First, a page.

He said: "To the left of the image is the diminutive figure of Angela Wrightson. When you look at this image with greater clarity you will see both defendants are smiling.
"Angela Wrightson is sitting facing the camera with her back to the sofa and she is sitting either on the sofa itself leaning forward or on the floor leaning backwards with her back against the bottom part of the sofa.
"She is alive but she is not smiling and her face is marked. By 9pm there were marks on her face that were not there at half past seven.
"Having captured that moment in time (the younger girl) uploaded it onto Snapchat. Before it left her phone either she or the other girl added the caption "Nar xx"
"Whatever that caption means it was not published to show Angela Wrightson was having a good time that night."
At one stage in the prolonged beating the younger girl rang a friend, making the call via the Facebook Messenger service.
The friend heard her yelling to her friend: "Go on (name) smash her head in, bray her, f*****g kill her." In the background the girl also heard laughter."
The girls eventually left Miss Wrightson's home just after 4am on December 9, 2014, calling the police who they used "as a taxi service," Mr Campbell said.
He added: "The police were not quick enough for the older defendant. They rang again five minutes later and she said it was f*****g freezing and asked how long the police were going to be. A good deal of laughter was heard and the operator asked: 'What is so funny?'
"These calls are important, you will be better informed by them of the defendant's attitue and demeanor. They had no regrets and were still referring to each other as the team they were that night and would remain beyond that night."
In the back of the van the younger girl took the picture of her friend.
Mr Campbell said: "You can see (older girl) covering her face with her hand and on her lap you can see (younger girl's) parka with a fur head concealing the blood staining."
As the younger girl got out of the police van she said to her friend: "See you after our kid."
The younger attacker confessed the details of the attack to a friend at a local authority facility the following day, it is alleged
She told the girl Miss Wrightson begged: "Please don't, stop, I'm scared."
Mr Campbell said: "She told her friend that in spite of what Angela Wrightson was saying they kept booting her, describing how flesh was coming out of Angela's head and pools of blood were forming."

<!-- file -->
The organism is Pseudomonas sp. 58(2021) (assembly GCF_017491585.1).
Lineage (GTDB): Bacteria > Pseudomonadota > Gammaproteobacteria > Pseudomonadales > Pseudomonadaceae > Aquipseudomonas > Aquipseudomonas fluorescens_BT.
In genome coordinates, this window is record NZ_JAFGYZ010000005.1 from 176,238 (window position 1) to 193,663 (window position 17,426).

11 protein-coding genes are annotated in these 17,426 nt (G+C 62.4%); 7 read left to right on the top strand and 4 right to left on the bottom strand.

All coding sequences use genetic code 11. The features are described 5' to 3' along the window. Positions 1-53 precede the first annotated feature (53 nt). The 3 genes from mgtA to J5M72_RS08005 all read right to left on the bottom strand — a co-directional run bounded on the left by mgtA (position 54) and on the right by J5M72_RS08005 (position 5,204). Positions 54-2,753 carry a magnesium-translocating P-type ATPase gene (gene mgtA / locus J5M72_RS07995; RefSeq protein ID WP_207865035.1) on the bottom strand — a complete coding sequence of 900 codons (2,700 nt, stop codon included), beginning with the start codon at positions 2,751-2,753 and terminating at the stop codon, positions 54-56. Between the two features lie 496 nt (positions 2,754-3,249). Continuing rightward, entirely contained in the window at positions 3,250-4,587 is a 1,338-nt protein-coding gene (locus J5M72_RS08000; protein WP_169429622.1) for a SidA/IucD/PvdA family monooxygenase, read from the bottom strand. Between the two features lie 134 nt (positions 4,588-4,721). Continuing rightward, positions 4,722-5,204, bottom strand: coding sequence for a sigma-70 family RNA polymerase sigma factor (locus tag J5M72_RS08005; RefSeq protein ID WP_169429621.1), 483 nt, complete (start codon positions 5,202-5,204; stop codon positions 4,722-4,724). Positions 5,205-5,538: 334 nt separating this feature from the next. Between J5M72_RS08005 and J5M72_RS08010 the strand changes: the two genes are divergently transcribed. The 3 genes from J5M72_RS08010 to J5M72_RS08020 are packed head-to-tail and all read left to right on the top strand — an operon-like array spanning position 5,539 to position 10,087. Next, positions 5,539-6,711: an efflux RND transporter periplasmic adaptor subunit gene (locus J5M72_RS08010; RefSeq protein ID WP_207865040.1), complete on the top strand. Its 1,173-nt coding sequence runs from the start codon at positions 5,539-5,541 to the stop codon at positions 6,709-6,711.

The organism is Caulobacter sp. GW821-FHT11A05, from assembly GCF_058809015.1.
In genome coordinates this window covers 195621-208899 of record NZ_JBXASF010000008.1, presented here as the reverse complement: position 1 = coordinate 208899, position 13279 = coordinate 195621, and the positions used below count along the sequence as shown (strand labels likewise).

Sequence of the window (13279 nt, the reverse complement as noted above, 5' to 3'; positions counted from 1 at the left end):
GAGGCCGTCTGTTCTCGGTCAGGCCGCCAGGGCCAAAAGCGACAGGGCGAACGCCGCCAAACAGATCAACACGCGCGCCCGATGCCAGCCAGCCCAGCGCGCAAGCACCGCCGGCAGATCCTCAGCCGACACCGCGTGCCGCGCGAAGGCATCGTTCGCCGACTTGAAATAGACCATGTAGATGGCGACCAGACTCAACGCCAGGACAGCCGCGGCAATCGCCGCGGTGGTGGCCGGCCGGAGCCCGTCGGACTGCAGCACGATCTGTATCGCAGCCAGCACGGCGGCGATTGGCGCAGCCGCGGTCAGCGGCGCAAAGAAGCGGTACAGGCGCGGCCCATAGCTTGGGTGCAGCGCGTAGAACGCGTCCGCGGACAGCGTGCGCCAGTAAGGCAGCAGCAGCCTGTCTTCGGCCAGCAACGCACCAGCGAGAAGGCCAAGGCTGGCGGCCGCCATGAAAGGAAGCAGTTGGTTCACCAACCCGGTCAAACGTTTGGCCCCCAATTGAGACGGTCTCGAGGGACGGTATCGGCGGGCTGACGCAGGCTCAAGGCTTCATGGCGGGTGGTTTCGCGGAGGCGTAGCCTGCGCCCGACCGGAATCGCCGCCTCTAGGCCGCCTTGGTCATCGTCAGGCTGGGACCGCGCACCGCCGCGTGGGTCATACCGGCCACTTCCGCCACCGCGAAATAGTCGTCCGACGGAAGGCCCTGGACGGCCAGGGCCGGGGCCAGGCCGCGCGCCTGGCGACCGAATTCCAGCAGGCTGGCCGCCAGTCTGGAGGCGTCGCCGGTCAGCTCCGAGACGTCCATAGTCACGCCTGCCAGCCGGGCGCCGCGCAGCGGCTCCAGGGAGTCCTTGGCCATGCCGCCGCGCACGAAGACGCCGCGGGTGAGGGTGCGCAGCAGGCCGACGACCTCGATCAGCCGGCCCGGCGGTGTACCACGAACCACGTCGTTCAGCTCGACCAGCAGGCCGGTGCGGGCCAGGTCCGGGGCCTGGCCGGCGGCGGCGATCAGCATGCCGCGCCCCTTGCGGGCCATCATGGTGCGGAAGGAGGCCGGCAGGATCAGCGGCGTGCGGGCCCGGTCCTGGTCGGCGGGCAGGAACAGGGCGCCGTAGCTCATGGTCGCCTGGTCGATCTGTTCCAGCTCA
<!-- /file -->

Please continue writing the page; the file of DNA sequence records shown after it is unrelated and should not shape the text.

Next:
Her friend asked her why she didn't ring the police and she replied: "Because I wanted her dead anyway."
Mr Campbell said: "She said she just had hate for Angie but she didn't know why."
Throughout proceeding the girls sat at either side of the dock listening intently, both flanked by intermediary support workers.
Mr Campbell said they had known each other for years and had a "close, even intense" relationship.
Both girls had troubled backgrounds and were in local authority care.
In October of last year efforts were made to keep the girls apart by the older girl's elder sister because they were seen as a bad influence on each other.
The younger girl texted the older one on October 30th: "we're not allowed no contact with each other? Who's not allowed no contact with each other? LMFAOOO. We will be with each other through thick and thin. f***ing crank man, just cos you are my little partner in crime."
Later the same girl texted: "Putting me out of town, thinking that we still won’t get in touch with each other and s**t. Hahaha. Well, I can’t wait to see you when I’m down. Get f*****g mortal!! Love you, Gorgeous Girl!!!! (Kisses.)"
Mr Campbell said Angela Wrightson was well known and popular in the local area, but was an alcoholic who could be "difficult" and had been known to place hoax calls to the emergency services.
But he added: "She was well liked when she was sober, she was a good neighbour, kept her house clean and tidy and would give chocolates to young children and fed local dogs, of whom she was particularly fond.
"She was always buying cleaning materials for her home and she liked to entertain, meticulously planning and executing her menu.
But when in drink, she could be difficult, and she was well known to the police and to the emergency services. One of her habits was to call them up, and when they arrived on Stephen Street, she could be found lying in the middle of the road."
The trial, which is expected to last around five weeks, continues.